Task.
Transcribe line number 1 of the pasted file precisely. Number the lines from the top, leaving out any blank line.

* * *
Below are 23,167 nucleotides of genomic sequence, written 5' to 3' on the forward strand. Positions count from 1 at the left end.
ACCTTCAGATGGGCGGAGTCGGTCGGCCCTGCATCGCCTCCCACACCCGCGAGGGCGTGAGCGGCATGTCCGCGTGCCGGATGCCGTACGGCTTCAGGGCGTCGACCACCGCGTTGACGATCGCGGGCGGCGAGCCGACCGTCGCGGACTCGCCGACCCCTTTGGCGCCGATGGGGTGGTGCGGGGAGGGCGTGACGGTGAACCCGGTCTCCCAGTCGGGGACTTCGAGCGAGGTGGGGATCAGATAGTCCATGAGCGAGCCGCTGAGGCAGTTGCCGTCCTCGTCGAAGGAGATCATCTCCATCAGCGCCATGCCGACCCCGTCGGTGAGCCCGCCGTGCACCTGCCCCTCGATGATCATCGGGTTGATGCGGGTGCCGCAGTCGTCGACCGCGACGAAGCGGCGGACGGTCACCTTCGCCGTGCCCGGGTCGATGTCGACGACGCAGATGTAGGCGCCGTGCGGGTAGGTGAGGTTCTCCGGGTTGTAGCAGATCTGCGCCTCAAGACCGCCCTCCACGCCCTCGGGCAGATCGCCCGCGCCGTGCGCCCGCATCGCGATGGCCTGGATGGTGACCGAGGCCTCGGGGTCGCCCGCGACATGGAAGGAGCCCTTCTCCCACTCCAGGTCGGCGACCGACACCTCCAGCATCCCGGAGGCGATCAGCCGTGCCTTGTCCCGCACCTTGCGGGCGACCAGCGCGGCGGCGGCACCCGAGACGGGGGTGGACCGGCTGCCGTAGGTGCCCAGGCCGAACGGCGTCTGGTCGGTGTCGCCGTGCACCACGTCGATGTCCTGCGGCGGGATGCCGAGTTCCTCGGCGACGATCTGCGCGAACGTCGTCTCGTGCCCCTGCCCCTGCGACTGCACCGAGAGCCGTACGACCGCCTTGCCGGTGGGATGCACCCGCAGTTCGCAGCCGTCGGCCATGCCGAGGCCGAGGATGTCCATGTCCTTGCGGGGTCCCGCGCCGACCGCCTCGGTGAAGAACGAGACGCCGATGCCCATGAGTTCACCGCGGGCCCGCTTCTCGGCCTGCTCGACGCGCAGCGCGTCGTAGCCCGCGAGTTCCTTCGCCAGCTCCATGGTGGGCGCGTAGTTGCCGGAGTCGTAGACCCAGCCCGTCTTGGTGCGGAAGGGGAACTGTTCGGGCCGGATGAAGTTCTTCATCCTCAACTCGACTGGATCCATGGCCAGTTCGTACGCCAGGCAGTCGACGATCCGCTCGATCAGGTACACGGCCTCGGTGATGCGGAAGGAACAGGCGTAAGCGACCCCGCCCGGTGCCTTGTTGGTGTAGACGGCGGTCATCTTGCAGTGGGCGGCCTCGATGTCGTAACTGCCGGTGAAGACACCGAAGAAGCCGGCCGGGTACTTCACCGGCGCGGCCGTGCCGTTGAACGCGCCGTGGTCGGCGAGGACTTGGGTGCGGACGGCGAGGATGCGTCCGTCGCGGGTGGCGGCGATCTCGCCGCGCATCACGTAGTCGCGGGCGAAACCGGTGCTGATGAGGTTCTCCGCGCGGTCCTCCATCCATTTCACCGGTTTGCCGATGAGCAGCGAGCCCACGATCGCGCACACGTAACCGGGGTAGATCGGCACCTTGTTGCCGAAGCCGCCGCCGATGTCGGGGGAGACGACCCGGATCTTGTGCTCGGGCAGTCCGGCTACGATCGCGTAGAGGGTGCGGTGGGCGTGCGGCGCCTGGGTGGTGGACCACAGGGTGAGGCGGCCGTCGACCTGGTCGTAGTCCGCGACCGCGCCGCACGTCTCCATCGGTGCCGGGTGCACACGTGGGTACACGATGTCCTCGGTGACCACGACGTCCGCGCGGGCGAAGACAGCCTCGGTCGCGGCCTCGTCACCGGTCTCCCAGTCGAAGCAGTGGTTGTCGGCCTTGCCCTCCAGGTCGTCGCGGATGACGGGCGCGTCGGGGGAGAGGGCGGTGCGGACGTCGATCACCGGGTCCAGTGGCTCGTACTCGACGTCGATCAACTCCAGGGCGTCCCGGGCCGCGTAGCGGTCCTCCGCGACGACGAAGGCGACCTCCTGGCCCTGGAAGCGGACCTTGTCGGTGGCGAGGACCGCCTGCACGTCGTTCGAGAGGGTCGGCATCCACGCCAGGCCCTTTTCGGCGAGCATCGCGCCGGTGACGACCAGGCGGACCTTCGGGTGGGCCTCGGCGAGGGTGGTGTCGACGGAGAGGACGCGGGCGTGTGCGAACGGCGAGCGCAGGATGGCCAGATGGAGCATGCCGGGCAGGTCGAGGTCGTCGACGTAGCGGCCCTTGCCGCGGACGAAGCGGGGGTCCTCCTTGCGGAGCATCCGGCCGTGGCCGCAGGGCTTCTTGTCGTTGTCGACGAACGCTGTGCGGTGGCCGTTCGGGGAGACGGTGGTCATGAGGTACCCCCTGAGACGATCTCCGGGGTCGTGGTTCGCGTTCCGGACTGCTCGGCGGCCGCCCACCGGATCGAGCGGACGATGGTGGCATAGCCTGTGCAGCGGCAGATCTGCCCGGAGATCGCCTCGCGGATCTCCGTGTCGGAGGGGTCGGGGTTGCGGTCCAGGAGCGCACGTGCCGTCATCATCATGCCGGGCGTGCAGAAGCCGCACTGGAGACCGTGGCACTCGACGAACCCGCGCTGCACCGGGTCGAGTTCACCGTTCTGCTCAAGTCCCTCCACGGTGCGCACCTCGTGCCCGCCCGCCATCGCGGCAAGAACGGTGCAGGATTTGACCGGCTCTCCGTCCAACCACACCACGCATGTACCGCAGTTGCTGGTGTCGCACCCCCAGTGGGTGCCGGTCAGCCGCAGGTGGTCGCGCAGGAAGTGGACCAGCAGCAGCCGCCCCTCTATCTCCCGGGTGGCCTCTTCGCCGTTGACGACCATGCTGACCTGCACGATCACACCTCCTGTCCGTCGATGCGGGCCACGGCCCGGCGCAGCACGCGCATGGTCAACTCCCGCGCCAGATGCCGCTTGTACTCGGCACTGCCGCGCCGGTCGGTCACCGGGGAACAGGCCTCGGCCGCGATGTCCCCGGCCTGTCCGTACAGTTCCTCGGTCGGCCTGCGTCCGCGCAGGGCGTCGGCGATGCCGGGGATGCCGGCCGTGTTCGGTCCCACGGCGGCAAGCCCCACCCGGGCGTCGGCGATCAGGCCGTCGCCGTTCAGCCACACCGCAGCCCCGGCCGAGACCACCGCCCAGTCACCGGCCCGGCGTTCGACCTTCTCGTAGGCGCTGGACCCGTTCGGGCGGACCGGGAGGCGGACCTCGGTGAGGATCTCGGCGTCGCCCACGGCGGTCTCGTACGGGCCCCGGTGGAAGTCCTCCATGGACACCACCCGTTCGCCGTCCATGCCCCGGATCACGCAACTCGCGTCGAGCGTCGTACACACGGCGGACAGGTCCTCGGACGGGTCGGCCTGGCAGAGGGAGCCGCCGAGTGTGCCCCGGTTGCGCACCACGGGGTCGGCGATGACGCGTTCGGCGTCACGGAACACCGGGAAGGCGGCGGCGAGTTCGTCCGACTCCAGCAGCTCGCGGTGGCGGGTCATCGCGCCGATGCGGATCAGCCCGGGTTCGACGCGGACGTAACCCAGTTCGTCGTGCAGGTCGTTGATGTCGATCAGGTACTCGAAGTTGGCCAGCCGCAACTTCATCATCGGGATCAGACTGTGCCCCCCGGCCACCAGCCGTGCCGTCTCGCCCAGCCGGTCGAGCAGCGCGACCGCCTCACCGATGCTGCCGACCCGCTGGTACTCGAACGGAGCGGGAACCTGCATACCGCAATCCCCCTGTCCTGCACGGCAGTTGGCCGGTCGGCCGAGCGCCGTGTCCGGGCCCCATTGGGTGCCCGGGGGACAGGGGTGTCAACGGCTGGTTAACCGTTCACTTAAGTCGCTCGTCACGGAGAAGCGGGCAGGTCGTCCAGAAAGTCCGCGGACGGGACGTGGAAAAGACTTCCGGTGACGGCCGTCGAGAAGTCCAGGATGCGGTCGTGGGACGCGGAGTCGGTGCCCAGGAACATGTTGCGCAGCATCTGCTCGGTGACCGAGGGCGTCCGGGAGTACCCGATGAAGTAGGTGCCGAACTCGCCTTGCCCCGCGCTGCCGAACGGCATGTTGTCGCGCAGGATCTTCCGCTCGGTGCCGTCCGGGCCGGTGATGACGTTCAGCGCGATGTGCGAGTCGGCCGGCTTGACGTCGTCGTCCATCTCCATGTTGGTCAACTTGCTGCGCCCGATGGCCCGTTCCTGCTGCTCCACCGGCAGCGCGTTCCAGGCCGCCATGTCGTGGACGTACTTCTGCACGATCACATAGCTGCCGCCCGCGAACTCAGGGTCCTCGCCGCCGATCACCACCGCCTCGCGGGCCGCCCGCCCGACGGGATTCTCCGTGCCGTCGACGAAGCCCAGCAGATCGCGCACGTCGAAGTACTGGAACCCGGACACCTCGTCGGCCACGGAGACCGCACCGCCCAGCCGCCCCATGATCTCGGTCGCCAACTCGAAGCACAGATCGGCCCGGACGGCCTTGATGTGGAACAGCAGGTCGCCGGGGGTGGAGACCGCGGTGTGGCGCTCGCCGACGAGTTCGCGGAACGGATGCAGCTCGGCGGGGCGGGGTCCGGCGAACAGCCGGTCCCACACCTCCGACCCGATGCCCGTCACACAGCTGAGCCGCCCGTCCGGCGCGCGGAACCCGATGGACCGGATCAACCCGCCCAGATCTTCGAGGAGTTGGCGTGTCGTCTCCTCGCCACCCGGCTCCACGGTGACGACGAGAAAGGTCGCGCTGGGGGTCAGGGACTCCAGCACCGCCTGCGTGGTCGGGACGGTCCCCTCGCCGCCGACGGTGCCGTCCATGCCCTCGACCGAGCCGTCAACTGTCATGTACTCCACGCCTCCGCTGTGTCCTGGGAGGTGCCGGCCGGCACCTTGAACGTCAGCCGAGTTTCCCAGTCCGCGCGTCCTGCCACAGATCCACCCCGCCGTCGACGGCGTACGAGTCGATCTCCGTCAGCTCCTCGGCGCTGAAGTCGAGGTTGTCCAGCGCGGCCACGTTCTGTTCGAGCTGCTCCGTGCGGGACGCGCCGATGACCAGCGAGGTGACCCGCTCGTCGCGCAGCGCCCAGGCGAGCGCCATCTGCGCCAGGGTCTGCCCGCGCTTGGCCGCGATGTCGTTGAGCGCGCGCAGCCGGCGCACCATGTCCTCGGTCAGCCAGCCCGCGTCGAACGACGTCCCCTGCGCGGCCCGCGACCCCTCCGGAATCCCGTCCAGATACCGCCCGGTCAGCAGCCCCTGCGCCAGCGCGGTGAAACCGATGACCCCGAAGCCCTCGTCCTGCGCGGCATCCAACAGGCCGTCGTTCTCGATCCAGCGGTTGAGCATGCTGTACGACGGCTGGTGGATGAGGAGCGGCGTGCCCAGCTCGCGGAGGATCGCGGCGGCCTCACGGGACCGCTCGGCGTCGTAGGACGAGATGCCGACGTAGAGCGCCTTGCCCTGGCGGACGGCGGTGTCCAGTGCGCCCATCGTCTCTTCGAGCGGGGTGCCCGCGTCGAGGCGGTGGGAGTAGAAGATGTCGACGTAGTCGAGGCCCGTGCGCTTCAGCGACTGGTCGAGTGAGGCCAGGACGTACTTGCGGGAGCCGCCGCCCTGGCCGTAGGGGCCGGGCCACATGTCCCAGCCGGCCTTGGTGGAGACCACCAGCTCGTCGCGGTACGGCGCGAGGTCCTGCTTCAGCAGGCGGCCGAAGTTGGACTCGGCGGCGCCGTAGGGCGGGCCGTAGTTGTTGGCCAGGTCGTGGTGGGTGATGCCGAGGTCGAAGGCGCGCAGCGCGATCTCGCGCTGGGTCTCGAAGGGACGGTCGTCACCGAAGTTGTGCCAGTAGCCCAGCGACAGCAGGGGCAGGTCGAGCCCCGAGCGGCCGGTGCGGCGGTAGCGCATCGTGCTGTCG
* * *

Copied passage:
Below are 23,167 nucleotides of genomic sequence, written 5' to 3' on the forward strand. Positions count from 1 at the left end.